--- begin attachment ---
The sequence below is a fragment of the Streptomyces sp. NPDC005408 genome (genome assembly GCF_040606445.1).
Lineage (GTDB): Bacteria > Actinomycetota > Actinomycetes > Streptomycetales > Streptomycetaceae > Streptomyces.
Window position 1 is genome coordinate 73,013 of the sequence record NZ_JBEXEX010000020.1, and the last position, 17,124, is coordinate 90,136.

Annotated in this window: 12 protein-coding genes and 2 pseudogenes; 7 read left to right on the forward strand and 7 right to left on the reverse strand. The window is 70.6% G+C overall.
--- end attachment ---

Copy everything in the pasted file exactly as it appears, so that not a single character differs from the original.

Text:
The sequence below is a fragment of the Streptomyces sp. NPDC005408 genome (genome assembly GCF_040606445.1).
Lineage (GTDB): Bacteria > Actinomycetota > Actinomycetes > Streptomycetales > Streptomycetaceae > Streptomyces.
Window position 1 is genome coordinate 73,013 of the sequence record NZ_JBEXEX010000020.1, and the last position, 17,124, is coordinate 90,136.

Annotated in this window: 12 protein-coding genes and 2 pseudogenes; 7 read left to right on the forward strand and 7 right to left on the reverse strand. The window is 70.6% G+C overall.